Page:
Advance Information Sheet
Follies of Eastern Europe & Russia
Photographs by NIC BARLOW
Introduction by ADAM ZAMOYSKI
Text by CAROLINE HOLMES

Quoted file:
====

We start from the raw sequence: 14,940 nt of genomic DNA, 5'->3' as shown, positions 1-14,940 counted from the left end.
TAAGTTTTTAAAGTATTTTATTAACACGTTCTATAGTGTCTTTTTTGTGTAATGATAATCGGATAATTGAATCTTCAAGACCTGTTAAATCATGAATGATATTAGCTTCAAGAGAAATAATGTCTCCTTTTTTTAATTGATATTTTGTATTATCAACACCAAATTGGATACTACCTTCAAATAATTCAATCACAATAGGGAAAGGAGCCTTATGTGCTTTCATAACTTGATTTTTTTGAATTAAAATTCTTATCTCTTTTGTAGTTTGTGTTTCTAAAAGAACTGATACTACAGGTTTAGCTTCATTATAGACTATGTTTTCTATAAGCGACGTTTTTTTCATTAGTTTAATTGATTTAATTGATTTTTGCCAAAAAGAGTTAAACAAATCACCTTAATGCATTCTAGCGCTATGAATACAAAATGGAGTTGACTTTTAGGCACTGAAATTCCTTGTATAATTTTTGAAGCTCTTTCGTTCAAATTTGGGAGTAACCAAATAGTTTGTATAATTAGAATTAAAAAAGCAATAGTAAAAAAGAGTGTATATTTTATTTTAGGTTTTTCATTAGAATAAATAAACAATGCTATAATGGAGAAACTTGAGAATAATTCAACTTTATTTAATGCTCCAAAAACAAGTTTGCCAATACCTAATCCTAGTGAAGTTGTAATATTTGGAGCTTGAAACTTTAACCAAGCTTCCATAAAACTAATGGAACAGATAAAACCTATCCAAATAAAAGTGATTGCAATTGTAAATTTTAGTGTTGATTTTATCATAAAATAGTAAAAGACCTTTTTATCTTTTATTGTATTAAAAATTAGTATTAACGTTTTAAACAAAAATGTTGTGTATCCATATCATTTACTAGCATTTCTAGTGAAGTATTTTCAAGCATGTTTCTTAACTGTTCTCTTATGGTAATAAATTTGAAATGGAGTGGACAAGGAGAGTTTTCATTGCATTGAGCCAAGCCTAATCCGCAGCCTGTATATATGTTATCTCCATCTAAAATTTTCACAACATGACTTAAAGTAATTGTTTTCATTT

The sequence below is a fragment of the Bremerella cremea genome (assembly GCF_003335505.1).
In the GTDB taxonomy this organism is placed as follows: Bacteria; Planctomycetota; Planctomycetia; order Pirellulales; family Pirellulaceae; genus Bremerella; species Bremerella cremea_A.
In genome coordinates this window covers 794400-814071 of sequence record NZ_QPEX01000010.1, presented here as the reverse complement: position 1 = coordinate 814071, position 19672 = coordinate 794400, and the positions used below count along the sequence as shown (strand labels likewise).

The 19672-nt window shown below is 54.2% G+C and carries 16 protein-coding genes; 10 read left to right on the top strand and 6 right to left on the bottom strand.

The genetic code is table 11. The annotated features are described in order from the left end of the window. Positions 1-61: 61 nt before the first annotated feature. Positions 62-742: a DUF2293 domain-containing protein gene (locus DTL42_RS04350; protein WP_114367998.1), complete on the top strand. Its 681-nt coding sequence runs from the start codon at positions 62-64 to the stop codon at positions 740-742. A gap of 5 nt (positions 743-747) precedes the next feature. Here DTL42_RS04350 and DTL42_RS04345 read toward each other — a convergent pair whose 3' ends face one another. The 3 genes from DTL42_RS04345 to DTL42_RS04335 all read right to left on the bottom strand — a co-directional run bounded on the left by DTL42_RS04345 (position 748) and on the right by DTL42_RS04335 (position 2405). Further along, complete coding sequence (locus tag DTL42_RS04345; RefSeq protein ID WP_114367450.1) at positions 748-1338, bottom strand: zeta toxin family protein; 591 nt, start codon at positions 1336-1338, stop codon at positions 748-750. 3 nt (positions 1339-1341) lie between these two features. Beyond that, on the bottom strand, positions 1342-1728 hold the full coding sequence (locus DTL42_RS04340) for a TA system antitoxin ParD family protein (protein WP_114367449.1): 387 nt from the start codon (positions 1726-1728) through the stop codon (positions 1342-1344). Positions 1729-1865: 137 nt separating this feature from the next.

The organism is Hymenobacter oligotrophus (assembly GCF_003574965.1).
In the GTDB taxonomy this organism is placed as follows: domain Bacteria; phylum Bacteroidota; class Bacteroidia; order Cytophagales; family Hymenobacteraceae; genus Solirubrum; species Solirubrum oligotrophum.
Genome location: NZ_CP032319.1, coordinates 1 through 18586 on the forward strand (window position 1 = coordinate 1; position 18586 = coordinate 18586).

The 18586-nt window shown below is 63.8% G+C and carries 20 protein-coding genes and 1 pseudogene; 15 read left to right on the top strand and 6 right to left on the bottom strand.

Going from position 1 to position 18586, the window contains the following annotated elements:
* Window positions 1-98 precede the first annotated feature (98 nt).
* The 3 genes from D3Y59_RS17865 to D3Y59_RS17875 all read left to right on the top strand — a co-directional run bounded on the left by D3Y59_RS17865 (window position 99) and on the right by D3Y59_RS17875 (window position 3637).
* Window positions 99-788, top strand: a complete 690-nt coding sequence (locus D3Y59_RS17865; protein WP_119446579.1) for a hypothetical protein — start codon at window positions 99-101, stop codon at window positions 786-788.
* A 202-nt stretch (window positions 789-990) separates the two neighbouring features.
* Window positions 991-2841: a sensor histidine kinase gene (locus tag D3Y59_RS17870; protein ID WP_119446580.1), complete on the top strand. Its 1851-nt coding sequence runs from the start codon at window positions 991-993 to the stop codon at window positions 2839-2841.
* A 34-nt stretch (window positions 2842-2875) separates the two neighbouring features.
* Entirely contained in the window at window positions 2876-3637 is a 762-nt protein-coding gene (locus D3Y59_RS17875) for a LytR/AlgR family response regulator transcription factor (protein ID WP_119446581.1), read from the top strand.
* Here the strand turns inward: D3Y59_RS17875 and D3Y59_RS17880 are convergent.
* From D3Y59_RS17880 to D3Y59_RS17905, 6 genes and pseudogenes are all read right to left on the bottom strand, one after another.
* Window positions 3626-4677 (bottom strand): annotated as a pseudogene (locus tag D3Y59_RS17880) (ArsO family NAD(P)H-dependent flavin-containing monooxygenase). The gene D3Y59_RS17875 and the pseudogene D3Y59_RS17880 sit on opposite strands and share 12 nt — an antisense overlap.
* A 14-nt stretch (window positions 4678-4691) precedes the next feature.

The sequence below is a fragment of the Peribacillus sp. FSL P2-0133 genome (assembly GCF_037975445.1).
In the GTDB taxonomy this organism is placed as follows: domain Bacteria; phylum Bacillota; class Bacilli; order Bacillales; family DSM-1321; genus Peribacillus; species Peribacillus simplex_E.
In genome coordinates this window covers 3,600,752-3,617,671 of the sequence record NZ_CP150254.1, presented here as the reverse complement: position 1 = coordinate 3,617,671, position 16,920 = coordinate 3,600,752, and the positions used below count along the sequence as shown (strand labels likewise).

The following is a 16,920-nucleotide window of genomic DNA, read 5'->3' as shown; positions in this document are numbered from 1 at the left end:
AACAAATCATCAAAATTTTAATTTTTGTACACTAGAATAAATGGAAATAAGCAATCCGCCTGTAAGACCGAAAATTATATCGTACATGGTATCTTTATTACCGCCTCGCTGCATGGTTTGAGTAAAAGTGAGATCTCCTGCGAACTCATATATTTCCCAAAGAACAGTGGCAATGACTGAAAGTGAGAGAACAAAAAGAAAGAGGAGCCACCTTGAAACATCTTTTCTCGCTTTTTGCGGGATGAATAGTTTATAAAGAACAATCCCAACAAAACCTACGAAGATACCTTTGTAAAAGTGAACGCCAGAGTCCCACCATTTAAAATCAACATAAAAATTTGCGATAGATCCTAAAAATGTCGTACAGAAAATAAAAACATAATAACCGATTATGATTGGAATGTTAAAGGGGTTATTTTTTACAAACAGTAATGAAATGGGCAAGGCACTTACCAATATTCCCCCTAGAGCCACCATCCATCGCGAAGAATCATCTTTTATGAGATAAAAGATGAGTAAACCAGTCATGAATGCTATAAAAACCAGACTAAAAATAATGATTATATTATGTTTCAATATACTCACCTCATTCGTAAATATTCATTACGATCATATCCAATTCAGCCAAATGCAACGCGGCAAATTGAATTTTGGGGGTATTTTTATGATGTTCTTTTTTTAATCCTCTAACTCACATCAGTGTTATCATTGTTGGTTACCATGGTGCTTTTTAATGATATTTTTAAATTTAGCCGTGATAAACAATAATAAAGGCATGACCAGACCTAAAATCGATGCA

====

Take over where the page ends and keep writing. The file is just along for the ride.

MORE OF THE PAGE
Every building tells a story… In England, the late eighteenth century was a period of enormous socio-economic and political change. Through scientific and technological innovation, expansion in trade and industry, a new wealthy élite emerged eager to establish themselves in society and in doing so created some of the most extraordinary landscapes—landscapes that have had an enduring influence.From the heyday of the Polish-Lithuanian Commonwealth, the flowering of the Russian, Prussian and the Austro-Hungarian Empires to the renaissance of national identities in the year of revolutions—1848–British architects and landscape designers have influenced many important gardens in Europe, and in doing so, defined the principles of the English Garden Landscape Movement, and created a genre of garden buildings—follies—designed to enchant and inspire. Follies are idiosyncratic, their primary purpose is to delight. From the 18th century onwards follies, such as temples, pavilions, sham ruins, ornamental bridges, towers, grottos and eyecatchers were used as decorative devices within the designed landscape. Follies of Fashion—extravagant or fanciful buildings serving artistic expression more than practicality—began to thrive in the landscapes created for the grand houses of Europe, as the concept of jardins anglais extended eastward into Europe, Scandinavia and Russia, and in doing so stimulated an appetite for the whimsical and the eccentric in related architectures. The extensive wealth and power of the grandees at that time made for the creation of traditional follies in ‘romantic landscapes’ such as Arkadia (Poland) and Sofyivka (Ukraine), both of which were created with passion and an eye for fashion. Aristocratic landowners’ imaginations were inspired by the impact of the Grand Tour and the Arcadian landscape paintings of Claude Lorrain and Nicolas Poussin. Follies of Passion were personal, capturing the intimate vision of their creators and translating them into reality—these could be elaborate in style, size and ornamentation. Follies borrowed inspiration from many different sources to create an illusionarypotpourri of styles set within a carefully constructed idealised landscape. The excavation of Rome and Herculaneum in the mid 1770s triggered a renewed interest in the Ancient World and influence of the Age of the Enlightenment. Satisfying the taste for the exotic, Chinoiserie, dotted the landscaped park lands from Tsarskoye Selo (Russia) and Drottningholm Palace (Sweden) with pavilions, bridges and interiors owing more to the imagination than reality. Turquerie was introduced to the court of Louis XV in 1720. This style consequently inspired a series of ‘Turkish’ kiosks/tents at Painshill (UK), Désert de Retz (France), Haga Park (Sweden) and Monrepos (Russia). The ‘Turkish’ Style also included mosque-like buildings, complete with minarets, built not for religious purposes but as part of a decorated landscape, such as at Lednice -Valtice (Czech Republic) and Schwetzingen Palace, (Germany). These were exciting times, with magnificent larger-than-life characters such as Catherine the Great, Gustav III of Sweden, and Ferdinand IV of Bourbon, the King of Two Sicilies; Goethe, and Jean-Jacques Rousseau; Chopin and Liszt, this is about how the philosophy of the English Landscape Gardening Movement travelled crossed national boundaries and created landscapes that are very much a part of their countries’ national identity today.